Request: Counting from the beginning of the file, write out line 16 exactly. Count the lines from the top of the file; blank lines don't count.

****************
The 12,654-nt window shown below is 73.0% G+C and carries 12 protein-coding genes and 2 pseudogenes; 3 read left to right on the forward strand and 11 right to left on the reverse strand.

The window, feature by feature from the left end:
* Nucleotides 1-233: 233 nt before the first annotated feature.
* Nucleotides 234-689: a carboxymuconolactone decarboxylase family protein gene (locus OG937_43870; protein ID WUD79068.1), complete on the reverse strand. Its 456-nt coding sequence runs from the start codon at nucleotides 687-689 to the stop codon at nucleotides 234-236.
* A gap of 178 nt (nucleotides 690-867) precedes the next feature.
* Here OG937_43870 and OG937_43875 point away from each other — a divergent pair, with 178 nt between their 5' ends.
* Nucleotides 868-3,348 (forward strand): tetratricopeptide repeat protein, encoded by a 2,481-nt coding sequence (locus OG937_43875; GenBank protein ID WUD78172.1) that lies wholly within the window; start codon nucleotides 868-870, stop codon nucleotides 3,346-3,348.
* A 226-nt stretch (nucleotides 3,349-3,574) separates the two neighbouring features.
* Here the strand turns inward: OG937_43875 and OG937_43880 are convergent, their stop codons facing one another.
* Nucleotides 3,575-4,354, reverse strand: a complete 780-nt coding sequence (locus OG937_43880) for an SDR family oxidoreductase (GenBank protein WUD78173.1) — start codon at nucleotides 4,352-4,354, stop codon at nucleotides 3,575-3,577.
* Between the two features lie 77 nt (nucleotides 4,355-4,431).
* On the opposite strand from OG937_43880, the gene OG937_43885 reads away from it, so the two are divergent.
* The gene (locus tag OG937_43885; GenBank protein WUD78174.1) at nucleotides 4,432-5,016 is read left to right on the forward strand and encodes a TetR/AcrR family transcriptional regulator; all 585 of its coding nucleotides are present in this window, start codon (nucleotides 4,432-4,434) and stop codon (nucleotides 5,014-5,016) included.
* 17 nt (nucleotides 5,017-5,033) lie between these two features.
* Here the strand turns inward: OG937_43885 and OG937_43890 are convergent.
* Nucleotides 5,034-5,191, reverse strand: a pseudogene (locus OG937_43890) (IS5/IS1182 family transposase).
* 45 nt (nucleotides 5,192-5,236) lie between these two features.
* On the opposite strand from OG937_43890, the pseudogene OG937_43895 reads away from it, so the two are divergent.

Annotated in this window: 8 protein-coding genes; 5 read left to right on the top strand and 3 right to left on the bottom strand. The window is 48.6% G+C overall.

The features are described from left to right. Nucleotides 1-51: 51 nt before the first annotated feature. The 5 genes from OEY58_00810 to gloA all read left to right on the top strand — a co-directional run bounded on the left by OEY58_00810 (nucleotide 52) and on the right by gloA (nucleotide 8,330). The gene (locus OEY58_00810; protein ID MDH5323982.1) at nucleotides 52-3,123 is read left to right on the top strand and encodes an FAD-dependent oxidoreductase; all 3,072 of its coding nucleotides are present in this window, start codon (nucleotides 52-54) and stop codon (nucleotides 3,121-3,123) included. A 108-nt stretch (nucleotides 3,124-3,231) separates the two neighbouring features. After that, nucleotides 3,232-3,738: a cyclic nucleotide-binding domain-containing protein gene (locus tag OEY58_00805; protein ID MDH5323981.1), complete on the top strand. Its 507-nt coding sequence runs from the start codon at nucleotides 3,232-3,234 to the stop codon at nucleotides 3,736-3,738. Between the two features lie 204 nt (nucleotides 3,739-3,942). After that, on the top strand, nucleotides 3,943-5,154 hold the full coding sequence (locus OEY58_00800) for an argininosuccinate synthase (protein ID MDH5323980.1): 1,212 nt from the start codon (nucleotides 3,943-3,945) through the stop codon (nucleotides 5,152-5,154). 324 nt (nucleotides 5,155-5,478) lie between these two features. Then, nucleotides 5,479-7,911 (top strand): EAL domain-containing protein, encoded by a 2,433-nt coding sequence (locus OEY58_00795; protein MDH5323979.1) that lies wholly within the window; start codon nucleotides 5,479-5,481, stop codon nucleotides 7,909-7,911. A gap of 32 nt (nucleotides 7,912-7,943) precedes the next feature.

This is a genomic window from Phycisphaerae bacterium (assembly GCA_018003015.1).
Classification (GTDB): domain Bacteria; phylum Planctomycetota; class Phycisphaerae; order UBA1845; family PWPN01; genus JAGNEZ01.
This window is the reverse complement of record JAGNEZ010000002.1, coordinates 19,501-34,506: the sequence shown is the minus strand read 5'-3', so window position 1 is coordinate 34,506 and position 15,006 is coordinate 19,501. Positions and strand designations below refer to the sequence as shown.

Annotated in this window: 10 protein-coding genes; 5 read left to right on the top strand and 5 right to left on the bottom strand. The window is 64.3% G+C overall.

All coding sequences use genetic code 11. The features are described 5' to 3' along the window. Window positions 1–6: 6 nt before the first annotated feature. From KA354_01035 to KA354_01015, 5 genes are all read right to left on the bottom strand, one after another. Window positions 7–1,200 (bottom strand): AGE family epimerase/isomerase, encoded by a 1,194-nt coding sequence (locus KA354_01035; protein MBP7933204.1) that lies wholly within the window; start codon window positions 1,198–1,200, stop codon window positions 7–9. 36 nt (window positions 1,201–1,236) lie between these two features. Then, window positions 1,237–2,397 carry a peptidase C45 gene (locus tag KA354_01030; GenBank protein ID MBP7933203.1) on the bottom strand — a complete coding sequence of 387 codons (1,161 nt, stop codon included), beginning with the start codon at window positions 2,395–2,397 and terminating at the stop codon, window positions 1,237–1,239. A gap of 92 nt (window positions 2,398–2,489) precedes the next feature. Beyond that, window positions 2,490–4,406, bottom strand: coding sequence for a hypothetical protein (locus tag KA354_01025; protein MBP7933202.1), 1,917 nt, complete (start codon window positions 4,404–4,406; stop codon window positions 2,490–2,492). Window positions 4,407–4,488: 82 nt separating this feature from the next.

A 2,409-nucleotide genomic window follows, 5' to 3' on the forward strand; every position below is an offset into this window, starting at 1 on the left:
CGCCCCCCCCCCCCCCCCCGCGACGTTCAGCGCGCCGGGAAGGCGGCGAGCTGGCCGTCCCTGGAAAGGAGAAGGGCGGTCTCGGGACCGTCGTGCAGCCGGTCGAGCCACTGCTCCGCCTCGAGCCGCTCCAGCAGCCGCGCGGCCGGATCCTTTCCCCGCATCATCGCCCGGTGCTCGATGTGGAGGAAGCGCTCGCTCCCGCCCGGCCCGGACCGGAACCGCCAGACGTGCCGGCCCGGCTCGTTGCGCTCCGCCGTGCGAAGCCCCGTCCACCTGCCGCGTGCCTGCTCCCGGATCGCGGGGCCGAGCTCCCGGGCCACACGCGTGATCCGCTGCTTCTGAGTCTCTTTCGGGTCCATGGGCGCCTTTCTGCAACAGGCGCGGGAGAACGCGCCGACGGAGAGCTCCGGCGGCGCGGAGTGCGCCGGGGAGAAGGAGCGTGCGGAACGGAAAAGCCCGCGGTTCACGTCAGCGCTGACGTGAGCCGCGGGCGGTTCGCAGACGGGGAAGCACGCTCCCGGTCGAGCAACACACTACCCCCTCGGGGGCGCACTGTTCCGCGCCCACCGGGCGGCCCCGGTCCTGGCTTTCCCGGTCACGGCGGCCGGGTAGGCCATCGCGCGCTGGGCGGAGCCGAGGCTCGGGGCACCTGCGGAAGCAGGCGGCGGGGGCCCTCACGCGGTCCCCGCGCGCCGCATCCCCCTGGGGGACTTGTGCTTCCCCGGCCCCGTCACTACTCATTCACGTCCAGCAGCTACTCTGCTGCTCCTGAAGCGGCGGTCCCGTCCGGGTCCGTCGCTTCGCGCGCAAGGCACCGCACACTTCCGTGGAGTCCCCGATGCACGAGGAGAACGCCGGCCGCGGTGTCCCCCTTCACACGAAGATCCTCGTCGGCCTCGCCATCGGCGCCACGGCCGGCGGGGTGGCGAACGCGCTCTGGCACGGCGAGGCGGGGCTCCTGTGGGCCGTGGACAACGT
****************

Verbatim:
* Nucleotides 5,034-5,191, reverse strand: a pseudogene (locus OG937_43890) (IS5/IS1182 family transposase).